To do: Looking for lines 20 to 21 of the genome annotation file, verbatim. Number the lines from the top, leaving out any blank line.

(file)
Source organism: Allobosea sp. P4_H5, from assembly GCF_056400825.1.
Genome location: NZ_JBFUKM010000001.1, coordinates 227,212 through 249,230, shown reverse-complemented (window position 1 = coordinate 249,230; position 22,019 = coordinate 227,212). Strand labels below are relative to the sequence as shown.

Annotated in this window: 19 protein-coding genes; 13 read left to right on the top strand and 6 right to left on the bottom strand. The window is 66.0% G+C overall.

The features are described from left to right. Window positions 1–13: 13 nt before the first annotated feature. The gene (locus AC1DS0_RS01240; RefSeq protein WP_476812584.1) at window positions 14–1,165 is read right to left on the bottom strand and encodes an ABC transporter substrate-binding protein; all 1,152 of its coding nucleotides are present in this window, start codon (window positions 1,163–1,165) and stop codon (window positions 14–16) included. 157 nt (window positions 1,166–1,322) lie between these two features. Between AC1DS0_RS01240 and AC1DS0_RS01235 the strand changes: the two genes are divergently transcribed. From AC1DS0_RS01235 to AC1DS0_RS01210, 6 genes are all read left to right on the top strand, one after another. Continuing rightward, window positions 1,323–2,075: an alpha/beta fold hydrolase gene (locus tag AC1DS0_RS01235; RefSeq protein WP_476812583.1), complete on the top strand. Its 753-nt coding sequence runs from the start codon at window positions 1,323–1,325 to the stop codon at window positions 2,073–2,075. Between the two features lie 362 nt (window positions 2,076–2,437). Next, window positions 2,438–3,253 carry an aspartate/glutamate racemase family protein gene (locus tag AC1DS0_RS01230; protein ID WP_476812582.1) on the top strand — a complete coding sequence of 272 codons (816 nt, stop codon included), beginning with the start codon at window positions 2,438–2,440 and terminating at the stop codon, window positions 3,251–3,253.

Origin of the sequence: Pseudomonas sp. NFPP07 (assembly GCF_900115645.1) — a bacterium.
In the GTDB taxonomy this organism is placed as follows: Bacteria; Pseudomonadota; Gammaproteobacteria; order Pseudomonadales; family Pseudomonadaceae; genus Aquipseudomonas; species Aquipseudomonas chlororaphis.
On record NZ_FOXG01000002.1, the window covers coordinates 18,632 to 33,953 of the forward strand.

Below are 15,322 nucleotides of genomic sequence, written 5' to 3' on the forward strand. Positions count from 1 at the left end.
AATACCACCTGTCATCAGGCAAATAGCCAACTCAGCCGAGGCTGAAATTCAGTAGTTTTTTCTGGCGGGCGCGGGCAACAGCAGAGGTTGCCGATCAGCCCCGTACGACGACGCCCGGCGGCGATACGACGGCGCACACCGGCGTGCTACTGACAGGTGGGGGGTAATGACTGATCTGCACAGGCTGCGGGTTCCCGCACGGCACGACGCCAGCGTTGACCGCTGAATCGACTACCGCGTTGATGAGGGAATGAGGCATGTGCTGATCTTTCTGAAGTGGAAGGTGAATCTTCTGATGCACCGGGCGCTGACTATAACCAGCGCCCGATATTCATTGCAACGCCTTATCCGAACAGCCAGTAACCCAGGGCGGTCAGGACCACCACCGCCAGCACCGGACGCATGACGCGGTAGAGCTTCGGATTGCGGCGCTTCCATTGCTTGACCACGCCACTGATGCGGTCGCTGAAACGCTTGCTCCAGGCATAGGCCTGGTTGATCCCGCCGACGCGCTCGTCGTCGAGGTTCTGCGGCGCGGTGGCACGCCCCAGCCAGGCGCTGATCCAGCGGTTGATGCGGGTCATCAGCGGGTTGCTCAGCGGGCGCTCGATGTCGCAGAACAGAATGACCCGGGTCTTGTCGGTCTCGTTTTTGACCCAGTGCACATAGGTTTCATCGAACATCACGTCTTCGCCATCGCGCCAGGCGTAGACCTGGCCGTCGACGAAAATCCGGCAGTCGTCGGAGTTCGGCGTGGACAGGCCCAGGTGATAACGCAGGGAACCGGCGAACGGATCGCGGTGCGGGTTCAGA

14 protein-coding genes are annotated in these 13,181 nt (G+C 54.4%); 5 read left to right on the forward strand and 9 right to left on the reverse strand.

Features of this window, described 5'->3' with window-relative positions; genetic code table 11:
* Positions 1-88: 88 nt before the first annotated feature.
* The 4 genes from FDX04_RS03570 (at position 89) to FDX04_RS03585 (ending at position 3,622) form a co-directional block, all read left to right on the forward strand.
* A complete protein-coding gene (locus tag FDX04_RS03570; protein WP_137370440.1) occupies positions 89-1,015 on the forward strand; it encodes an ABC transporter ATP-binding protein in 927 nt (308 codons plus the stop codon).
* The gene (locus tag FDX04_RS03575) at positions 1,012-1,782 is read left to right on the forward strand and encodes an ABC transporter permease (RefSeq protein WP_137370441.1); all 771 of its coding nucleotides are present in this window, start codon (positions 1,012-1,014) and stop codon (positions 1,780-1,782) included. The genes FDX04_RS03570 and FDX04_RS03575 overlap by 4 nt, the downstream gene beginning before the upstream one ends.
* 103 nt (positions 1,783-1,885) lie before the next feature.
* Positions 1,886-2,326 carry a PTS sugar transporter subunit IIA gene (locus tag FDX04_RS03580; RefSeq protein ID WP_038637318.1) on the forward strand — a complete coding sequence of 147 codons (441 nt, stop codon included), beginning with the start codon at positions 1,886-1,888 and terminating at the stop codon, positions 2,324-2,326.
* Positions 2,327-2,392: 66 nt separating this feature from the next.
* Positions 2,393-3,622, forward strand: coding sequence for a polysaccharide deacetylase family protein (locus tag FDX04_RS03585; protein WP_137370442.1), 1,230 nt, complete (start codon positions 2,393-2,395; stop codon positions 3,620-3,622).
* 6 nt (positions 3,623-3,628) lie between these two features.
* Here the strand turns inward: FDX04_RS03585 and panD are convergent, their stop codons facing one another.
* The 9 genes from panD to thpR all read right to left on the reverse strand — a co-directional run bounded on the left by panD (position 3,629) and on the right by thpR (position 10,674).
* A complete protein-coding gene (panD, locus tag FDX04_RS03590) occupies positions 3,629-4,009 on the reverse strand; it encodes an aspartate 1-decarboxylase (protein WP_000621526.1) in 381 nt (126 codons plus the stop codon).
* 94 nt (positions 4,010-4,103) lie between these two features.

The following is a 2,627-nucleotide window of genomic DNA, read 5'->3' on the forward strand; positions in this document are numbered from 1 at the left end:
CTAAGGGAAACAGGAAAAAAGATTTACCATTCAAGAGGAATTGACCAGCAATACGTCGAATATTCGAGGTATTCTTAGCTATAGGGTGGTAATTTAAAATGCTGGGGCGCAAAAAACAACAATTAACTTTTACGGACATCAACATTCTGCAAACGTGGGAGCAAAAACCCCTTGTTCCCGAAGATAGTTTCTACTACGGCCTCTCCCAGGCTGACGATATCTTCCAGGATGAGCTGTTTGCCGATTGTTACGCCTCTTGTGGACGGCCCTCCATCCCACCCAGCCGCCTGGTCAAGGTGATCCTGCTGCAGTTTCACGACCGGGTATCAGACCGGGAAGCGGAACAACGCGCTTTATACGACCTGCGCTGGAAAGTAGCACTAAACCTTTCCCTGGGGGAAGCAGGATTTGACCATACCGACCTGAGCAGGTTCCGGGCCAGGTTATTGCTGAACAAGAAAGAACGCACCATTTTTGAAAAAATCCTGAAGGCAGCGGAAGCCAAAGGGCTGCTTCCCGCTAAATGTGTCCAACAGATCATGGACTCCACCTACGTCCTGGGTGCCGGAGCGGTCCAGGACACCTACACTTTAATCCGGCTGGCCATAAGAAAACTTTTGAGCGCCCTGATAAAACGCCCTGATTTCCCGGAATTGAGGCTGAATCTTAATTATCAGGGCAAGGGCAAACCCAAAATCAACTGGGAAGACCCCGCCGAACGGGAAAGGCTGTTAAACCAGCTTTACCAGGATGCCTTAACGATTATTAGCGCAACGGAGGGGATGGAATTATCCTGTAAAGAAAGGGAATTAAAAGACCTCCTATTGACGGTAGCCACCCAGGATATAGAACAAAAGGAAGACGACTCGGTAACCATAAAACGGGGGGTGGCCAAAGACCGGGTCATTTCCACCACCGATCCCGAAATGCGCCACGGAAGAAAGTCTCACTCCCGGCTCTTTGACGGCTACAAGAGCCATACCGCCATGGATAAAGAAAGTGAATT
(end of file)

* 6 nt (positions 3,623-3,628) lie between these two features.
* Here the strand turns inward: FDX04_RS03585 and panD are convergent, their stop codons facing one another.